It was my great pleasure to be invited by INCA Productions to do the makeup for the first British show from Chinese luxury brand and cashmere house 1436 Erdos, designed by Creative Director, Graeme Black. I’ve worked with Graeme on his own label and really enjoyed collaborating with him again. Sitting in the huge double height hall of the National Museum, a small group of London-based fashion editors joined a full house of Scottish fashion lovers and Chinese supporters – including Chinese Vogue’s Angelica Cheung. It was a very elegant affair, and fittingly opened Edinburgh Fashion Festival.
When I met Graeme for the show fitting, he told me that the models would be wearing layers of the finest cashmere, on possibly the hottest day of the year. I suggested that we keep the skin lightweight – a silky cotton juxtaposition. I was supported by M.A.C and their Pro team, headed by Claire Mulleady who was extremely helpful and professional, introducing me to some basic products that I hadn’t met before. We used Mineralize Charged Water Lotion, Natural Radiance, Mineralize Moisture Foundation and Concealer, Prep and Prime Loose Powder, Extended Play Mascara, Posey Cream Blush, Dirty Blonde Impeccable Brow Pencil and Brow Set.
Our work began at the Waldorf Caledonian Hotel where the lighting was thoughtfully organised to match that of the venue – daylight and beauty dishes. The makeup and hair preparation was very hands on, with massaging of skin as our first important step, a technique also employed by talented hairdresser Lyndell Mansfield (also at CLM) and her team. Lyndell’s number one, wonderful Meggie, can be seen below with one of the young men in the show (and in the background, proof that models do eat!)
The makeup was minimal – the ‘no makeup makeup’ that takes about ten products to achieve! It’s all about layering with thin veils of products, rather than one heavy application. Massaging enables you to discover bone structure and observe where the colour rises, as well as nourishing the skin and preparing it correctly for the foundation. Graeme wanted the models to look like Scottish girls who’d been walking in the Highlands, so we boosted their blush for windswept health and their brows for character. Freckles were added to give a Celtic complexion and lips balmed to keep them nourished and flushed. Lashes were well curled for an eye opening effect and mascara added to top and bottom – it helped to have the right disposable wand.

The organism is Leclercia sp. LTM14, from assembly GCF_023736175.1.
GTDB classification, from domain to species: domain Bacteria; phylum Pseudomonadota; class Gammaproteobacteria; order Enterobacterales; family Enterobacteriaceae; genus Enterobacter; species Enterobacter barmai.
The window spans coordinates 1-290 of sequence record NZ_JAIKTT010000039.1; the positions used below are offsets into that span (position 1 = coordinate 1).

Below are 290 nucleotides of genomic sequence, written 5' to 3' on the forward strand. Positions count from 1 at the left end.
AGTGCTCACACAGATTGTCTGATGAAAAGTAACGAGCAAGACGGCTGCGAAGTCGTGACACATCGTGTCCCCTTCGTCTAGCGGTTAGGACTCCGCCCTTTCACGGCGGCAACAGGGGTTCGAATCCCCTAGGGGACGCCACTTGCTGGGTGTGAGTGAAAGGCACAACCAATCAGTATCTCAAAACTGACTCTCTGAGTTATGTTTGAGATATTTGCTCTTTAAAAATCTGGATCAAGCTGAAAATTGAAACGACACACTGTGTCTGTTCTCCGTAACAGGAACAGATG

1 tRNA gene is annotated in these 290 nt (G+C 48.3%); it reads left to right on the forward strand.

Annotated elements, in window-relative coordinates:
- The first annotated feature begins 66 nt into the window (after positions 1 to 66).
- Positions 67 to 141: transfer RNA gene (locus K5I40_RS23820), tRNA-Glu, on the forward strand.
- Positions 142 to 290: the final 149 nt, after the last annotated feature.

A couple of hours before the show started, we were transported to the venue which was awe inspiring. My assistants, Hannah Paul and Lucy Pearson, were told quite sternly by a security guard not to go exploring! Actually there was no need to, as backstage there were all kinds of (stuffed) creatures, past and present, floating above and around us. We checked the makeup during rehearsal which is always key, as the light dictates how it’s seen. I decided to add more blush, matching the models’ natural lip colour.
My favourite moment during shows is when the models are lined up in their first outfits (they’re in their own clothes above) and we perform our final checks, which can involve hands, feet, legs and arms – skin doesn’t stop at the neck! We also have to keep an eye on changes as that’s when different body parts are exposed and things can get disturbed. It’s a fine line between being on top of everything and not getting in the way. There’s always a little stress but it was extremely well organised by INCA and my team were very willing and capable. The result was a beautiful show and a happy designer.